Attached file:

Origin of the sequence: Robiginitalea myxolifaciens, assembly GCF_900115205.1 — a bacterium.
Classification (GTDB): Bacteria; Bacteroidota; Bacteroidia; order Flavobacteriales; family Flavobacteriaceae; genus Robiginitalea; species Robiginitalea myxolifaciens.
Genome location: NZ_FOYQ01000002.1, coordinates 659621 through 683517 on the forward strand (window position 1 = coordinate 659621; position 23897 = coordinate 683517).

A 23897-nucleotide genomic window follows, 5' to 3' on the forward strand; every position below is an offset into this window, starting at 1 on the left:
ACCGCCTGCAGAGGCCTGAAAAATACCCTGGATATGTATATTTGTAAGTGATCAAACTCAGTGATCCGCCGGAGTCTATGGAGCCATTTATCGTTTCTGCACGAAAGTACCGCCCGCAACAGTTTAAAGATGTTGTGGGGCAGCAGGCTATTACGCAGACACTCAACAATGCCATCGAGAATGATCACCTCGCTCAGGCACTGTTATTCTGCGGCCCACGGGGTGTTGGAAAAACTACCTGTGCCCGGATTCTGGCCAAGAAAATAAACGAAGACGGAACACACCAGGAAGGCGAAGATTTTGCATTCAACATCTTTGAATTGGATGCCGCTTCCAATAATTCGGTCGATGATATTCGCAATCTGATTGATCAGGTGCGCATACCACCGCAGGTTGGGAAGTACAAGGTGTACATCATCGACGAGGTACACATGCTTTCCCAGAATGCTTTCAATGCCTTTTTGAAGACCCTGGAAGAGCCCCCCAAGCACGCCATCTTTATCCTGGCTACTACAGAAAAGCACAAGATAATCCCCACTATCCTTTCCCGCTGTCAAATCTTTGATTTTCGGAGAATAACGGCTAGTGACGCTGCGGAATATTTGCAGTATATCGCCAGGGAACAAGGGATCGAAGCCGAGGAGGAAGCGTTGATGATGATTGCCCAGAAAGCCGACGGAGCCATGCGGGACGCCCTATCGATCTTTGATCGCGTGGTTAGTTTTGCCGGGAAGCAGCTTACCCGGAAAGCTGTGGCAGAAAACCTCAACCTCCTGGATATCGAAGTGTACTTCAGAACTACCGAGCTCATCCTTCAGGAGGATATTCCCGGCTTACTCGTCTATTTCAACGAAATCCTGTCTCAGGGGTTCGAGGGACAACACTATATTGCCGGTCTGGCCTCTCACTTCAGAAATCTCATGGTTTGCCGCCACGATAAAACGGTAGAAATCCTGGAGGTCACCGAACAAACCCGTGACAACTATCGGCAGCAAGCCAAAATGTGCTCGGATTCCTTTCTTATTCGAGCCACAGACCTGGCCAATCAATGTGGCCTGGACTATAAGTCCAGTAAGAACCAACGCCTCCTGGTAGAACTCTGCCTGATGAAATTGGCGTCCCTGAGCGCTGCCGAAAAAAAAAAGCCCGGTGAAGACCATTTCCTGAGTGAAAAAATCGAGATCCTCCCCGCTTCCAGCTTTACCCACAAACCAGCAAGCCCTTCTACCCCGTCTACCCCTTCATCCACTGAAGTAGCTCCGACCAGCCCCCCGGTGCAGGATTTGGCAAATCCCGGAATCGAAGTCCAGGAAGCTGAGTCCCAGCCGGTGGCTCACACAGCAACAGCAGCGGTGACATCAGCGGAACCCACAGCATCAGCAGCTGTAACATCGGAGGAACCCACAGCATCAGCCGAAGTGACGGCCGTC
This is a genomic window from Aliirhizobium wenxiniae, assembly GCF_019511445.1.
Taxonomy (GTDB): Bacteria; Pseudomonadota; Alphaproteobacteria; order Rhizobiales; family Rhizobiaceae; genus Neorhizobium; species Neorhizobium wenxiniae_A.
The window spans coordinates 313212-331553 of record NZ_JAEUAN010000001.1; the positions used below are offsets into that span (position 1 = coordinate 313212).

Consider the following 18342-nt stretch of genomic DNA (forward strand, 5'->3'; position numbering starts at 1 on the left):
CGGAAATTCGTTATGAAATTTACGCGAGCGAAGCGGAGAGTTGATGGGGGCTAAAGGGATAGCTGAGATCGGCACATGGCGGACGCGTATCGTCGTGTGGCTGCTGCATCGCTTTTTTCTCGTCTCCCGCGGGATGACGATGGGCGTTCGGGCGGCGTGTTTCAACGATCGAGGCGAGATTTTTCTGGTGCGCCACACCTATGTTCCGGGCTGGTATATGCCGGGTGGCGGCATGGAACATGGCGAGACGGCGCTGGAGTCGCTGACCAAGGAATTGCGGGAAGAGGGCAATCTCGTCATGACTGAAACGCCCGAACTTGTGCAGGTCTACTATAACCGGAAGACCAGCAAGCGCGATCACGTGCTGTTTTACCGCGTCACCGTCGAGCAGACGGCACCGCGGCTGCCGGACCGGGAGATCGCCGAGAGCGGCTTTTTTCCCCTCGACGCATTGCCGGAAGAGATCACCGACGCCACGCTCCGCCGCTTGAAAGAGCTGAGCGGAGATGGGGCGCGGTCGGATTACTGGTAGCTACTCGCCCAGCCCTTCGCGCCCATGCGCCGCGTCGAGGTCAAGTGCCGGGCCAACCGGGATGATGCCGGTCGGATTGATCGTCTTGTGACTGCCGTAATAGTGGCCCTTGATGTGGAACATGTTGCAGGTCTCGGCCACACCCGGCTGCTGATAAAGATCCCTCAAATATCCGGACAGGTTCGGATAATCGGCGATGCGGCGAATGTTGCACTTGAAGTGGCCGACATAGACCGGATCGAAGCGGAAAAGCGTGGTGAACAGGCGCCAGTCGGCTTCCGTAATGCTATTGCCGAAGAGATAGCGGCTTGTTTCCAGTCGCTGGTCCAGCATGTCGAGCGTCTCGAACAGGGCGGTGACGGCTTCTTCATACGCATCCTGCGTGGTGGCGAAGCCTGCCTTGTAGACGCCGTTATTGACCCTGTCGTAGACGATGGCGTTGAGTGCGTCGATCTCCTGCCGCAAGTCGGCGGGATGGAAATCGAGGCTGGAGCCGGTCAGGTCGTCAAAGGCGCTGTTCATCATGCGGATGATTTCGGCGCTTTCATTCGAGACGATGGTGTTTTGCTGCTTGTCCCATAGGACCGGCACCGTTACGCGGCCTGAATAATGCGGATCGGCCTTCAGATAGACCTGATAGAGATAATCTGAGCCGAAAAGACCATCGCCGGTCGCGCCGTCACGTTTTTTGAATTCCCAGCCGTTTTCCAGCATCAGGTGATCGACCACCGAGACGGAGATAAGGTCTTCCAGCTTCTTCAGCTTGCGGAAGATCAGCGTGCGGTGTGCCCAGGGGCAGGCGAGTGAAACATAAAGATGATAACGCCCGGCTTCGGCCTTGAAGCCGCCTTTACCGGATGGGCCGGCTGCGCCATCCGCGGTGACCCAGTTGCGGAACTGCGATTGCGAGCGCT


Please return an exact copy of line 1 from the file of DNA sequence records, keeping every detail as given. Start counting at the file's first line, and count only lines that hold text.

Origin of the sequence: Robiginitalea myxolifaciens, assembly GCF_900115205.1 — a bacterium.